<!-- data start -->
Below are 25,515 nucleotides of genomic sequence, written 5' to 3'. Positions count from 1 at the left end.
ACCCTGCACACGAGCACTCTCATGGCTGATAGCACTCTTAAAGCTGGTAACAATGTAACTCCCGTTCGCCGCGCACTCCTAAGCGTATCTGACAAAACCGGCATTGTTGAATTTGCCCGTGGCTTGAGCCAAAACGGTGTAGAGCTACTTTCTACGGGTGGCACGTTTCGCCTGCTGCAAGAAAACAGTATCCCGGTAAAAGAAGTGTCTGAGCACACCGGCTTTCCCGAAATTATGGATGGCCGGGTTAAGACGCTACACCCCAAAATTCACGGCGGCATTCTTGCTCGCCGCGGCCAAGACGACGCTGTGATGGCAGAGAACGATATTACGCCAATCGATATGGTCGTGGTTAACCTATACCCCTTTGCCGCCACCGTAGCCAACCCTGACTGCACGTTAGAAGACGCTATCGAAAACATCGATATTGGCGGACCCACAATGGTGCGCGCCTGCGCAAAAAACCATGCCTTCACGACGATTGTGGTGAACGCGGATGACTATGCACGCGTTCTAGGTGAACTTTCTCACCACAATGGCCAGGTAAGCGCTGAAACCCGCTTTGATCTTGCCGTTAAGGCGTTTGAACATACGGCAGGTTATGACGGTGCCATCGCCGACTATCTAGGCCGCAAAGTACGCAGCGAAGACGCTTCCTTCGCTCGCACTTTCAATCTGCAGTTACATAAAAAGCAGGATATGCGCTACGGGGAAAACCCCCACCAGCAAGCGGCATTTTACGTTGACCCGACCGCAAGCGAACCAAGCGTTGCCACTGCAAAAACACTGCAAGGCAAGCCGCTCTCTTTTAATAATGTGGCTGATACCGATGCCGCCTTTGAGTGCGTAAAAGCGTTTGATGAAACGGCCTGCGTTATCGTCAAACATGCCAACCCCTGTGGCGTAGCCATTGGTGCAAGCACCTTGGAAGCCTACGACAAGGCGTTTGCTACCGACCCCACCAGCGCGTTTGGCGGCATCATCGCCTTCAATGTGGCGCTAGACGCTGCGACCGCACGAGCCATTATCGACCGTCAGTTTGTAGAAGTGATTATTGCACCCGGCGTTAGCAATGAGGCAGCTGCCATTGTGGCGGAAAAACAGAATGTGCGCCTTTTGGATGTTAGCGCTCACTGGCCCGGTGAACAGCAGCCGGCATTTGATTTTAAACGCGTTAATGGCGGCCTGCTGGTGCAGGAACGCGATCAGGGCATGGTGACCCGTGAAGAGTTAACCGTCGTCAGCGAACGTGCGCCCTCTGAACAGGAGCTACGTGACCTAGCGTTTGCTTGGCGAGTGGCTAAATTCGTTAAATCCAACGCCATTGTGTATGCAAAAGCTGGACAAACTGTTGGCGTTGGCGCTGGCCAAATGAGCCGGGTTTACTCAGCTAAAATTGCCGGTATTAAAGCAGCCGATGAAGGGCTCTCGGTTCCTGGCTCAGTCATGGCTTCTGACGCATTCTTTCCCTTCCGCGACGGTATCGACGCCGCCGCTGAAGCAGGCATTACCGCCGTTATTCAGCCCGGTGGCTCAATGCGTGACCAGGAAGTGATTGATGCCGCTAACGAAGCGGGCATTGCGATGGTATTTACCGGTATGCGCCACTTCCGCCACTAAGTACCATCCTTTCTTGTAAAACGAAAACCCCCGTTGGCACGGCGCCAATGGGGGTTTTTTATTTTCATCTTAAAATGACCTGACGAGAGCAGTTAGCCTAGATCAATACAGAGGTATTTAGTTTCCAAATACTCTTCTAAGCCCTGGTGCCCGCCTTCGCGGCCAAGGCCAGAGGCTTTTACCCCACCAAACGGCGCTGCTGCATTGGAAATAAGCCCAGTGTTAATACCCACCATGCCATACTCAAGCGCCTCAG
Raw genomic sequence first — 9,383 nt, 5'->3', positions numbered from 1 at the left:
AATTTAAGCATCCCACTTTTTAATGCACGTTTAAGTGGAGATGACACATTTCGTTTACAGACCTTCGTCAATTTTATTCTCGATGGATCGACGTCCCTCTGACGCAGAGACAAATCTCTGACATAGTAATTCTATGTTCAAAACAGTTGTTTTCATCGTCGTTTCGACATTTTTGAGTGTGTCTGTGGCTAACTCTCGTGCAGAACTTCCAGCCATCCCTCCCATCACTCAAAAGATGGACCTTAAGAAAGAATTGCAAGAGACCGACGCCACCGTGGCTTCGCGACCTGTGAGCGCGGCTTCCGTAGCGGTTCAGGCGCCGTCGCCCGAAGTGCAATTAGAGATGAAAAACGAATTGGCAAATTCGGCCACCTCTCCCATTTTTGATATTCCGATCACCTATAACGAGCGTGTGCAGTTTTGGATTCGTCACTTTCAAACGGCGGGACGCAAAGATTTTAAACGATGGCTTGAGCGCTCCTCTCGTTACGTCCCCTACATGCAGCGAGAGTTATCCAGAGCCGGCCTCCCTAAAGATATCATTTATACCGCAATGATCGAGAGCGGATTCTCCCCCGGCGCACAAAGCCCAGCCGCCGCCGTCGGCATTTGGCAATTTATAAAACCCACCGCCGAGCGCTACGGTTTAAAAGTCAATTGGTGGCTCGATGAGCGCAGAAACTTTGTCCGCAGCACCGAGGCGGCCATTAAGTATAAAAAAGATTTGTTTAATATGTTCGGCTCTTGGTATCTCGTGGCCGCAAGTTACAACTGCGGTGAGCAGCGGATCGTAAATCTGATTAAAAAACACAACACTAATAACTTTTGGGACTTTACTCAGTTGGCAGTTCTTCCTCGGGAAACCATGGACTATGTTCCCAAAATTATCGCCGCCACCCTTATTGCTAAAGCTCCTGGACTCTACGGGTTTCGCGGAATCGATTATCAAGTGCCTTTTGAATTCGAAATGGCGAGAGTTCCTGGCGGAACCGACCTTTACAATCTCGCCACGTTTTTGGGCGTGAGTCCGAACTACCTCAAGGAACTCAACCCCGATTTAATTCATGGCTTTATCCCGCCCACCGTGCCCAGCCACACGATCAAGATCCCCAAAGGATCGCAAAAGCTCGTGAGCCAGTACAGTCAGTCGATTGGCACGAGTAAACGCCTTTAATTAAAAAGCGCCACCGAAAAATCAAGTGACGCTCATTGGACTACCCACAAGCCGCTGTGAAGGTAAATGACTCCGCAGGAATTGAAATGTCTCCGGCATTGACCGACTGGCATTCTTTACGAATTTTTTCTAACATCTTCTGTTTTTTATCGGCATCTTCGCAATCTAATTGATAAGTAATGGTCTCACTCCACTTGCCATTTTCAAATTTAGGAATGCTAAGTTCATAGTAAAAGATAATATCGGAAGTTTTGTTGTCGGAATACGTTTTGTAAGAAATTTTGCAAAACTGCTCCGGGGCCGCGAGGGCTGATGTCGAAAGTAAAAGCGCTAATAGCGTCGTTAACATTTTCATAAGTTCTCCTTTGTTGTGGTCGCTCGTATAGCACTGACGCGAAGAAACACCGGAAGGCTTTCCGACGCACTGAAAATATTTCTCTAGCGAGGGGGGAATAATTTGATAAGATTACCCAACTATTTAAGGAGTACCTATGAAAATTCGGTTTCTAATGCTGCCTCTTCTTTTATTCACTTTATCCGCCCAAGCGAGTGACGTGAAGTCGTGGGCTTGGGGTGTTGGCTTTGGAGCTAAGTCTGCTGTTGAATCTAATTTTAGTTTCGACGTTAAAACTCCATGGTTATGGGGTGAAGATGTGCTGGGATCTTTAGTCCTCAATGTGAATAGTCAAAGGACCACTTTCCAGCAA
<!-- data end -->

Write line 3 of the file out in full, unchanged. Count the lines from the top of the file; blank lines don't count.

Raw genomic sequence first — 9,383 nt, 5'->3', positions numbered from 1 at the left: